As always, here’s my fairly literal translation of these verses:
36This the dream and its meaning we will tell before the king:
37You the king [are] the king of the kings that the God of the heavens has granted to you the kingdom, the possession, and the might and the honor, 38and in all of which dwelling the sons of the mankind, the animal of the field, and the bird of the heavens He granted in the hand of you and He gave authority to you in all of them. You [are] he, the head which is of the gold.39And in the place of you another kingdom will arise, earthward from you, and another kingdom, a third, which [is] the bronze will rule in the all of the earth, 40and a fourth kingdom shall be mighty like the iron; forasmuch as iron crushes and subdues the all, and as the iron which smashes all of these, it shall crush and smash. 41And then you saw the feet and the toes from them clay like a potter and from them an iron, [the] kingdom shall be divided, but from the stability like iron, forasmuch as you saw the iron being mixed in the clay of the mud. 42And the toes of the feet from them iron and from the clay, from the end the kingdom shall be mighty and from it shall be frail. 43Then you saw the iron being mixed in the clay of the mud. They shall be mixed in the seed of the man and they shall not be ones clinging, this with this. Behold! Like the iron not being mixed with the clay.44And in the days of them, these kings, the God of the heavens shall set up a kingdom which to ages. Not it shall be harmed and the kingdom shall not be left to another people. The kingdom shall crush and put an end to all of the these and it shall arise to the ages.45Consequently, all of which you saw where from the mountain a stone severed itself not in hands and it crushed the iron, the brass, the clay, the silver and the gold. The great God makes known to the king what shall be after this and certain the dream and being faithful.
As has been observed before, barrels of ink have been spilt on these passages all down through the twenty-six or so centuries which have passed since these events occurred and Daniel recorded them.
This may seem a strange commentary on these verses, but the most encouraging thing I take from them is the assurance that my study methods are in fact correct. I determined long ago to study the Bible, to discover what it does (and does not) say, then simply let it be, whether I understand it or not. As John warned us, it is a dangerous thing to add to or take away from the Words of the living God.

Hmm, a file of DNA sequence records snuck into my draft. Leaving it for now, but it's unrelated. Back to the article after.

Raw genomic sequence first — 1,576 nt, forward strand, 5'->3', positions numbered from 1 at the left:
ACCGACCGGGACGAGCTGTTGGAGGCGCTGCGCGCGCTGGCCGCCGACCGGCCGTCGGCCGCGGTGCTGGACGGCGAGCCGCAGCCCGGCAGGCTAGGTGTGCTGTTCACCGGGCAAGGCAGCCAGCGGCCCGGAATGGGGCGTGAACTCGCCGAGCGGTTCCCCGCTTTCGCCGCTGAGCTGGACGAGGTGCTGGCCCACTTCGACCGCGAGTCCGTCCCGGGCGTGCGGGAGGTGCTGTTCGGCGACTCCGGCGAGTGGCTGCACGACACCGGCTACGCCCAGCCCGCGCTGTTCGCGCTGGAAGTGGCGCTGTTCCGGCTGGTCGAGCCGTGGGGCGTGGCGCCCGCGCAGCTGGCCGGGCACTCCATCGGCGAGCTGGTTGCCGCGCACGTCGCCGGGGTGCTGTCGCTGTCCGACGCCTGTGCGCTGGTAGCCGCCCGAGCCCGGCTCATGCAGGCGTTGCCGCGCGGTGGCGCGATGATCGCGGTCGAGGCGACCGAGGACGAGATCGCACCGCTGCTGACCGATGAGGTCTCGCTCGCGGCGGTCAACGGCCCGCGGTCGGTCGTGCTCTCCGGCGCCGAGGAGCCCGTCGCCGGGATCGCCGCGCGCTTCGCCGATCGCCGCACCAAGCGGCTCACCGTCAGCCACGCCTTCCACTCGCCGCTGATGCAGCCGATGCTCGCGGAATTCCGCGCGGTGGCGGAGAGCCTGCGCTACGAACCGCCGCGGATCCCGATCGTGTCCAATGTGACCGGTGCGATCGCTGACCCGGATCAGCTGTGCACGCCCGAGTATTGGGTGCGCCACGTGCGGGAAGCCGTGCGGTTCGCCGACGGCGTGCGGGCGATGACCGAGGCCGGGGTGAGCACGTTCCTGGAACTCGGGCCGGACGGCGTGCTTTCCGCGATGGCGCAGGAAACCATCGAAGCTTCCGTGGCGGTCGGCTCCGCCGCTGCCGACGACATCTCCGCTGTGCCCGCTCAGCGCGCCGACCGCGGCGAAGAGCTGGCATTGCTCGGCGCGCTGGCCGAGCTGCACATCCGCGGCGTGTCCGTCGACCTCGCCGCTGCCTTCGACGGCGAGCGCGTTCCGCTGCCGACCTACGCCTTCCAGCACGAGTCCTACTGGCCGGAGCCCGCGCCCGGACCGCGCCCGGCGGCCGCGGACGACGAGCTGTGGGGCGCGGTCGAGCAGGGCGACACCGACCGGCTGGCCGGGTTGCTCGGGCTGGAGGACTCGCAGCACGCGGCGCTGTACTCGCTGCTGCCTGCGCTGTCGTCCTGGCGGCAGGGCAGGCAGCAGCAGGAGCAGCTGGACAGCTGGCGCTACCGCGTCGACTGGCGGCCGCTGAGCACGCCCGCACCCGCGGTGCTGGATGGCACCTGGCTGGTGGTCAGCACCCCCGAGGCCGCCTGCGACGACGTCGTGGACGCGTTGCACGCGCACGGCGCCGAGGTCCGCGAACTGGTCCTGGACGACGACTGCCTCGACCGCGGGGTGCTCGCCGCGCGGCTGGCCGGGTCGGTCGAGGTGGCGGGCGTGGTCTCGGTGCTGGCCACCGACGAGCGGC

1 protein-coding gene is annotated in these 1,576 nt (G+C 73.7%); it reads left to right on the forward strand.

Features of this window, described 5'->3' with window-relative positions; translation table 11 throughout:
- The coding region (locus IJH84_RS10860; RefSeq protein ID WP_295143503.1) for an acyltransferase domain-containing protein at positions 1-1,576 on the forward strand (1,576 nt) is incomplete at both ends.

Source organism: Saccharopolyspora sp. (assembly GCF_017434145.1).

What is remarkable to me is that, if in fact you simply let this passage say what it says, it has been and is a remarkably accurate account of human history. Babylon was followed by Medo-Persia, was followed by Greece, was followed by Rome. I don’t think anyone would challenge Daniel’s description of Rome as a kingdom of iron that crushed and smashed everything before it.
I also think it was amazingly accurate to say, when the stone cut without hands smashes the statue, it smashes all four of those kingdoms. Historically speaking, each of those kingdoms did not so much destroy those before it but rather absorbed them. To this day we measure time and directions by multiples of six, which was the Babylonian numbering system. The numerical system of land surveying is still based on multiples of six. Greek history and language has carried down through the centuries, along with their architecture, and even much of Greek ideas of government are incorporated into the government of our own United States. In a sense, the Roman Empire never really ended. It just sort of faded into the nations of Europe. We still use Roman numerals. Roman law is the model on which western culture’s laws are based. Latin continued to be the lingual-franca of the civilized world for centuries and of course the languages of Europe to this day are Romanic languages, all just linguistic evolutions of Latin itself. So, when the stone cut without hands strikes the image, it destroys all four kingdoms at once. Only God could have known 2600 years ago that the world would progress as it has, but His Word precisely and accurately predicted it.
This matter of literal translation is also seen in the whole matter of the fourth kingdom (Rome) and the stone cut without hands (Christ). This vision predicted that the Roman kingdom would be strong as iron, that it would crush and devour everything, and yet it would be divided (two legs) and that it would somehow end up including these feet and toes of clay and iron mixed and there being the ten toes. In fact, the Roman Empire broke up into the Western and Eastern kingdoms (probably depicted by the two legs). Then those of us who believe in literal interpretation said for years that someday there would be a European Union, that somehow the nations of Europe would unite to actually reform the Roman Empire. That, of course, is exactly what has happened. But we also said that, when it did, it would be, as Daniel said, a “divided kingdom … the people will be a mixture and will not remain united, any more than iron mixes with clay.” Once again, even though the European Union did come about, yet England has chosen its “Brexit,” and the Union itself is fragile at best – just as God said. We’ve taken His words literally and watched them come about – just as He said.
At this point, we don’t know exactly what He means by the ten toes. Later, in Daniel 7:7 and 24, when Daniel sees the fourth kingdom as a ravenous beast, we’re told of the ten horns and that they will be ten kings. Taking things literally, we can predict that somehow, by the time Jesus comes, the European Union will have developed into a ten-kingdom unity. That is not true today. But, believing in literal interpretation, we are certain that is exactly what will come to pass.